Sophos Authentication for Thin Client (SATC)

About Sophos Authentication for Thin Client (SATC).

Sophos Authentication for Thin Client (SATC) allows users of terminal servers, for example, Citrix, to authenticate with Sophos Firewall using Active Directory.

SATC consists of the thin client software, which you install on your terminal server. A firewall rule configured on Sophos Firewall manages the traffic from the server.

SATC assigns each user a user ID, which is associated with the Active Directory (AD) username and allows AD SSO to work in conjunction with Sophos Firewall.

There are limitation to using SATC for authentication, these are described below.

STAS conflicts with SATC

Sophos Transparent Authentication Suite (STAS) provides a solution for clientless SSO. SATC provides SSO on Citrix XenApp and Microsoft Windows Server Remote Desktop Services. Quite often you need to install both STAS and SATC in an organization's network. However, STAS conflicts with SATC, and Sophos Firewall can't obtain the correct user identity on Citrix XenApp and Microsoft Windows Server Remote Desktop Services.

The solution is to exclude the IP addresses of your Citrix XenApp and Microsoft Windows Server Remote Desktop Services in STAS (configured in STAS under Exclusion List > Login IP Address / Network Subnet mask Exclusion List, and Logoff IP Address / Network Subnet mask Exclusion List).

In the example below, 50.50.50.100 is the IP address of the Citrix XenApp server.


SATC exclusion in STAS

Unable to authenticate via SATC when using a Google Chrome browser

Version 84 of Google Chrome, Microsoft Edge, and other Chromium-based browsers don't support the ForceNetworkInProcess feature described in this section.

Google Chrome has made changes to the variations codes, starting with version 72.0.3626.96. According to Google and the Chromium group, their new network service stack specifically imposes restrictions on third-party module injection.

SATC operates through Win32 API code injection. When the SATC client is hooked into the Win32 API network stack to detect the user of each TCP connection for firewall authentication, the user's TCP connection requests that originated from their Chrome browser are no longer detected by the SATC client. Since Chrome no longer uses the Win32 network stack, subsequent TCP connections are not authenticated properly and fail to traverse the firewall.

When users authenticating through SATC try to visit websites using Google Chrome, the captive portal sign-in page shows.

We recommend that you don't update to version 84 of Google Chrome or Microsoft Edge at this time. We also recommend that you consider using Firefox as an alternative browser, as it still functions correctly with the SATC agent.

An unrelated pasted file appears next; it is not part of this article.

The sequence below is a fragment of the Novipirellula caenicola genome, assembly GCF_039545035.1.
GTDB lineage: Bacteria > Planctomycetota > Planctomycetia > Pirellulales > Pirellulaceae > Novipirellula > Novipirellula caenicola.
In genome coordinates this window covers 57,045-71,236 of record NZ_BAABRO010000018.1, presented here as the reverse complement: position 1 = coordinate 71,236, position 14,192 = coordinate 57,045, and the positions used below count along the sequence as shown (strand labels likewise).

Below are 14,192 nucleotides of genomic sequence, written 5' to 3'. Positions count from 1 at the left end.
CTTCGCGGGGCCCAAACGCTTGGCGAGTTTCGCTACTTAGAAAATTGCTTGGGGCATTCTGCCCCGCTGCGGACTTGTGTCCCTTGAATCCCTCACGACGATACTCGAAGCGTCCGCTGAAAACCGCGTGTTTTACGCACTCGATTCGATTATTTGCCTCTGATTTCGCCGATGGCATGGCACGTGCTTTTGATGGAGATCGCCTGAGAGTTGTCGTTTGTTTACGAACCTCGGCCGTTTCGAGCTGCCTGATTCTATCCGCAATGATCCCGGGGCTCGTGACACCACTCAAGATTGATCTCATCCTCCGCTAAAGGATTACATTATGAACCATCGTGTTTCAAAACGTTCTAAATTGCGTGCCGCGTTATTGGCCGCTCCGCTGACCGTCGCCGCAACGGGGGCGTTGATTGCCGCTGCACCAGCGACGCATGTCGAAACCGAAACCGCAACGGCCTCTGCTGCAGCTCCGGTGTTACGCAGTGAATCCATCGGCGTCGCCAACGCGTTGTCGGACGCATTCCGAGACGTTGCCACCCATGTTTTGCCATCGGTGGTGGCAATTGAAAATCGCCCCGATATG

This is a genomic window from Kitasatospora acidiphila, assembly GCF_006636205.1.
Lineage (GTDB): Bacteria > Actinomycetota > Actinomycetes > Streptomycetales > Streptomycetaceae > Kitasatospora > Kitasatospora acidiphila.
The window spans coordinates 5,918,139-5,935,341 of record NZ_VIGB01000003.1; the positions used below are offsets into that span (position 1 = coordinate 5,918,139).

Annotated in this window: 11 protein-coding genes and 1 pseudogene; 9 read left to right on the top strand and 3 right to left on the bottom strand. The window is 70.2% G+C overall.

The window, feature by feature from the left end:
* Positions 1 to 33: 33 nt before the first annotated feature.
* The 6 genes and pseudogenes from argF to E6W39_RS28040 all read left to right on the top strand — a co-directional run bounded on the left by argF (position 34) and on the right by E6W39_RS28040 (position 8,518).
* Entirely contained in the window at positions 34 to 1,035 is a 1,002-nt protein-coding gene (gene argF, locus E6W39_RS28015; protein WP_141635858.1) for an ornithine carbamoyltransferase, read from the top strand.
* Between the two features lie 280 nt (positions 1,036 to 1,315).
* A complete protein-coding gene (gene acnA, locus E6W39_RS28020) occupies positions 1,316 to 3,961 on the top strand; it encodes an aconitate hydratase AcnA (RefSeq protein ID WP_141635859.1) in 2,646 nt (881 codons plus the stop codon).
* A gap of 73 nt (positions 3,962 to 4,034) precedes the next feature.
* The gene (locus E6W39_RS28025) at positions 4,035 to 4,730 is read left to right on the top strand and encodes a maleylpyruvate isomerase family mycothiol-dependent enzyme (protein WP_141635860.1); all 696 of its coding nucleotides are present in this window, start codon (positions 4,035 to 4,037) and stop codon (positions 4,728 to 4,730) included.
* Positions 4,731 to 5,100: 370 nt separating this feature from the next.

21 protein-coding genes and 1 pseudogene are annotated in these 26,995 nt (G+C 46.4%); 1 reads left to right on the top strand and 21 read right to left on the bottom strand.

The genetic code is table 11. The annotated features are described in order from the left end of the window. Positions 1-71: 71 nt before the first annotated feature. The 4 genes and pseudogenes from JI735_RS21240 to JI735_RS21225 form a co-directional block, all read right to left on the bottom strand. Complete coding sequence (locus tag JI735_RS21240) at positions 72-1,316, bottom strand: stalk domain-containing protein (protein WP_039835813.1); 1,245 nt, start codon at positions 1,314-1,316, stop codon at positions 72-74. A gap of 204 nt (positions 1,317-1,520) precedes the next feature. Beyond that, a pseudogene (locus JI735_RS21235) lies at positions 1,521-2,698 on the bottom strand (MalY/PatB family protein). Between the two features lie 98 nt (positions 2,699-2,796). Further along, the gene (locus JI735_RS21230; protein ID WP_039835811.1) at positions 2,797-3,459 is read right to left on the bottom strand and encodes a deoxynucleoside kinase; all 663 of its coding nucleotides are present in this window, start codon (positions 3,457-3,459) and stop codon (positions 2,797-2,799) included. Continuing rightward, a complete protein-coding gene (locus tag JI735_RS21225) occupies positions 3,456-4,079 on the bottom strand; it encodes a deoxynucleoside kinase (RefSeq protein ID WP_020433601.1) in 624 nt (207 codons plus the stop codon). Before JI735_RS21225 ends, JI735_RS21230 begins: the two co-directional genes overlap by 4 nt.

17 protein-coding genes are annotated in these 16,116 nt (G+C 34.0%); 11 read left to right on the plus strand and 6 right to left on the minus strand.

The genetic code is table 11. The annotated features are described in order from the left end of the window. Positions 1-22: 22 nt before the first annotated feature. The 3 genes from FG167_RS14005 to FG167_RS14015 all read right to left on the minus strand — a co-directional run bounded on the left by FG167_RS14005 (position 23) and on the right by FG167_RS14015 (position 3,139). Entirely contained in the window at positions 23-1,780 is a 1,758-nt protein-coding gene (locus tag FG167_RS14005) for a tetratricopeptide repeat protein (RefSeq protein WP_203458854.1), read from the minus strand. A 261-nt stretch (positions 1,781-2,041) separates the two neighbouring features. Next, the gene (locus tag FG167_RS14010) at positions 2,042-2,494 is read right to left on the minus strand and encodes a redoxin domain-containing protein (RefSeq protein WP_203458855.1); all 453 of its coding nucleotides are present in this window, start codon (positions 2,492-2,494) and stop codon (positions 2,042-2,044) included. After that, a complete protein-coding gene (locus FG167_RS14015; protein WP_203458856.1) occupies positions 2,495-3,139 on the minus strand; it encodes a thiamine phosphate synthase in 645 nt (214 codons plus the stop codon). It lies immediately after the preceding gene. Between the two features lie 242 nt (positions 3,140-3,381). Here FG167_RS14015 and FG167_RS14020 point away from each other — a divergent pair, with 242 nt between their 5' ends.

If you've already updated to Google Chrome 84, you can find out how to roll back to a supported version in this article: Downgrade your Chrome version (Windows).

To work around the issue when using Chrome 84, do as follows:

  1. In a Chrome tab, type: chrome://flags in the address bar, and press the Enter key.
  2. Search for Runs network service in-process.
  3. Switch the setting to Enabled.
  4. You will be able to authenticate via SATC as expected.
Note This workaround doesn't work for Chrome 85 and later versions as the Runs network service in-process option has been removed.

SATC incompatible with endpoint web protection on Windows 2008+

The SATC application for Windows terminal and remote desktop servers is not compatible with Sophos Endpoint Protection web protection features. This is because SATC uses LSP interception for web traffic.

This is a product limitation of SATC.

To work around this issue, turn of web filtering for the terminal server in the endpoint client.

Caution Always inspect web traffic. Ensure that you use web filtering on the firewall if you turn off server web protection. If you aren't using the firewall for inspection, we recommend that you uninstall SATC.

Ensure that you only change policies that apply to the impacted servers. Whenever possible, create a new policy and assign it to the impacted servers.

You can turn off all web protection features on the Sophos server protection client through either the Sophos Central or Enterprise Console interface.

To turn off web protection on Sophos Central, do as folows:

  1. Go to: https://central.sophos.com, and sign in.
  2. Open Server Protection.
  3. Open Configure > Policies.
  4. Select Base Policy - Threat Protection, or the policy that applies to the terminal server.
  5. Open the Settings tab.
  6. Turn off all areas of Real-time scanning - Internet.
  7. In Advanced Security, turn off Detect network traffic to command and control servers.
  8. Click Save.
  9. Open Configure > Policies.
  10. Select Base Policy - Web Control, or the policy that applies to the terminal server.
  11. Open the Settings tab.
  12. Turn off Website Controls.
  13. Click Save.
  14. Restart the terminal server.

How to turn off web protection on Sophos Enterprise Console:

  • Open Sophos Enterprise Console.
  • Expand Anti-virus and HIPS in the Policies area.
  • Open the policy that applies to the terminal server.
  • Click Web Protection.
  • Set both Block access to malicious websites and Content Scanning to Off.
  • If you're using SEC 5.4.0+, clear the check box for Enable file reputation checking, if it's selected.
  • Click OK.
  • Click Sophos Live Protection.
  • Clear the check box for Enable Live Protection, if it's selected.
  • Click OK until all dialogs are closed.
  • Expand Web Control in the Policies area.
  • Open the policy that applies to the terminal server.
  • Clear the check box for Enable Web Control, if it's selected.
  • Click OK.
  • Restart the terminal server.